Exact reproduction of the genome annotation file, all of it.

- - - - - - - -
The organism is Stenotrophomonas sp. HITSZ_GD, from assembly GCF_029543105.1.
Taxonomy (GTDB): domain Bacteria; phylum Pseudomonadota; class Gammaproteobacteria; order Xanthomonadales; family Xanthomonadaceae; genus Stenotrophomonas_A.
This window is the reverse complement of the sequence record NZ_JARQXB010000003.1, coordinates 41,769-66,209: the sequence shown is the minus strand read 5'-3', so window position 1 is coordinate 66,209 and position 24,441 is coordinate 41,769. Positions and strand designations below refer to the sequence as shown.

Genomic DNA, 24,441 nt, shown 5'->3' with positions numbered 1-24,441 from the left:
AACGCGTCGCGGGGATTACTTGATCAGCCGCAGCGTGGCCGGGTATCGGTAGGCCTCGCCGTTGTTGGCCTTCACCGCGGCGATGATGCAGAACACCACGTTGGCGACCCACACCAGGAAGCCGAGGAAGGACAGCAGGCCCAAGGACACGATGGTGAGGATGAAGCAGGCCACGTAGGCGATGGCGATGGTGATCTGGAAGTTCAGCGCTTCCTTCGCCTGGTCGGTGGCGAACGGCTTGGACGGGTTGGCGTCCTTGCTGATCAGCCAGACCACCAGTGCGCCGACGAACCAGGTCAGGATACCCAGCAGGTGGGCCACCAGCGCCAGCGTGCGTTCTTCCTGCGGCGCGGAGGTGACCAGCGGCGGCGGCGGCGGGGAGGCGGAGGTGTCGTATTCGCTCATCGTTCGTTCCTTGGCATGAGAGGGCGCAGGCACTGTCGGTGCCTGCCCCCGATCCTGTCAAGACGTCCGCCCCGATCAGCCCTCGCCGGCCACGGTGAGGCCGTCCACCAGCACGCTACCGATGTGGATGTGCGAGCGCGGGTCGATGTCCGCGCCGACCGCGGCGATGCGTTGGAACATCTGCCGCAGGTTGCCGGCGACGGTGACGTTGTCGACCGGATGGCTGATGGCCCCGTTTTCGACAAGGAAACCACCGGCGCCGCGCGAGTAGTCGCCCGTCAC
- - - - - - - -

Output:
The organism is Stenotrophomonas sp. HITSZ_GD, from assembly GCF_029543105.1.
Taxonomy (GTDB): domain Bacteria; phylum Pseudomonadota; class Gammaproteobacteria; order Xanthomonadales; family Xanthomonadaceae; genus Stenotrophomonas_A.
This window is the reverse complement of the sequence record NZ_JARQXB010000003.1, coordinates 41,769-66,209: the sequence shown is the minus strand read 5'-3', so window position 1 is coordinate 66,209 and position 24,441 is coordinate 41,769. Positions and strand designations below refer to the sequence as shown.

Genomic DNA, 24,441 nt, shown 5'->3' with positions numbered 1-24,441 from the left:
AACGCGTCGCGGGGATTACTTGATCAGCCGCAGCGTGGCCGGGTATCGGTAGGCCTCGCCGTTGTTGGCCTTCACCGCGGCGATGATGCAGAACACCACGTTGGCGACCCACACCAGGAAGCCGAGGAAGGACAGCAGGCCCAAGGACACGATGGTGAGGATGAAGCAGGCCACGTAGGCGATGGCGATGGTGATCTGGAAGTTCAGCGCTTCCTTCGCCTGGTCGGTGGCGAACGGCTTGGACGGGTTGGCGTCCTTGCTGATCAGCCAGACCACCAGTGCGCCGACGAACCAGGTCAGGATACCCAGCAGGTGGGCCACCAGCGCCAGCGTGCGTTCTTCCTGCGGCGCGGAGGTGACCAGCGGCGGCGGCGGCGGGGAGGCGGAGGTGTCGTATTCGCTCATCGTTCGTTCCTTGGCATGAGAGGGCGCAGGCACTGTCGGTGCCTGCCCCCGATCCTGTCAAGACGTCCGCCCCGATCAGCCCTCGCCGGCCACGGTGAGGCCGTCCACCAGCACGCTACCGATGTGGATGTGCGAGCGCGGGTCGATGTCCGCGCCGACCGCGGCGATGCGTTGGAACATCTGCCGCAGGTTGCCGGCGACGGTGACGTTGTCGACCGGATGGCTGATGGCCCCGTTTTCGACAAGGAAACCACCGGCGCCGCGCGAGTAGTCGCCCGTCAC